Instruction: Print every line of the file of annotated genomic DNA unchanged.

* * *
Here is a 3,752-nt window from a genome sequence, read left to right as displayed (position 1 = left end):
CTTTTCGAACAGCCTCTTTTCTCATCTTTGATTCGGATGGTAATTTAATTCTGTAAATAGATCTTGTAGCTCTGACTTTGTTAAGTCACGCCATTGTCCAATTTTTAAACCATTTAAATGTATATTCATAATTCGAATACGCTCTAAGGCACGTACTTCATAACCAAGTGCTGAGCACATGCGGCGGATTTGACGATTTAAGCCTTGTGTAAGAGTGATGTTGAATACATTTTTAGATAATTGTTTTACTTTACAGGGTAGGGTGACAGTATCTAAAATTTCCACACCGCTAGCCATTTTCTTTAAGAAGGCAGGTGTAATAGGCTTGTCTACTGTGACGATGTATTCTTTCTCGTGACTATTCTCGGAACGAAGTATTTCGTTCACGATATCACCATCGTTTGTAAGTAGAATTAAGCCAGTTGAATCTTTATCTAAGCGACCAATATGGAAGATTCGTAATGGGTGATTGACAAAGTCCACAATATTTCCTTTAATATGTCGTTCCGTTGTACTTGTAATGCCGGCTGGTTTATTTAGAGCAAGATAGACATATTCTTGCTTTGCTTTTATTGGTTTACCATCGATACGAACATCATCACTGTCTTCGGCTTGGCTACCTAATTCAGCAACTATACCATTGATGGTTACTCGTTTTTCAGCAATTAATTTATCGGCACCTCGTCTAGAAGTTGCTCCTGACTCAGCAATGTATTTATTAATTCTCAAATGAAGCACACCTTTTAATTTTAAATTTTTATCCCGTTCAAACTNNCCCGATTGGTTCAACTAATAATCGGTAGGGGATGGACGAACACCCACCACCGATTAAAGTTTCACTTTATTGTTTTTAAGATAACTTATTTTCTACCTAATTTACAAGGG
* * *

Here is a 3,752-nt window from a genome sequence, read left to right as displayed (position 1 = left end):
CTTTTCGAACAGCCTCTTTTCTCATCTTTGATTCGGATGGTAATTTAATTCTGTAAATAGATCTTGTAGCTCTGACTTTGTTAAGTCACGCCATTGTCCAATTTTTAAACCATTTAAATGTATATTCATAATTCGAATACGCTCTAAGGCACGTACTTCATAACCAAGTGCTGAGCACATGCGGCGGATTTGACGATTTAAGCCTTGTGTAAGAGTGATGTTGAATACATTTTTAGATAATTGTTTTACTTTACAGGGTAGGGTGACAGTATCTAAAATTTCCACACCGCTAGCCATTTTCTTTAAGAAGGCAGGTGTAATAGGCTTGTCTACTGTGACGATGTATTCTTTCTCGTGACTATTCTCGGAACGAAGTATTTCGTTCACGATATCACCATCGTTTGTAAGTAGAATTAAGCCAGTTGAATCTTTATCTAAGCGACCAATATGGAAGATTCGTAATGGGTGATTGACAAAGTCCACAATATTTCCTTTAATATGTCGTTCCGTTGTACTTGTAATGCCGGCTGGTTTATTTAGAGCAAGATAGACATATTCTTGCTTTGCTTTTATTGGTTTACCATCGATACGAACATCATCACTGTCTTCGGCTTGGCTACCTAATTCAGCAACTATACCATTGATGGTTACTCGTTTTTCAGCAATTAATTTATCGGCACCTCGTCTAGAAGTTGCTCCTGACTCAGCAATGTATTTATTAATTCTCAAATGAAGCACACCTTTTAATTTTAAATTTTTATCCCGTTCAAACTNNCCCGATTGGTTCAACTAATAATCGGTAGGGGATGGACGAACACCCACCACCGATTAAAGTTTCACTTTATTGTTTTTAAGATAACTTATTTTCTACCTAATTTACAAGGG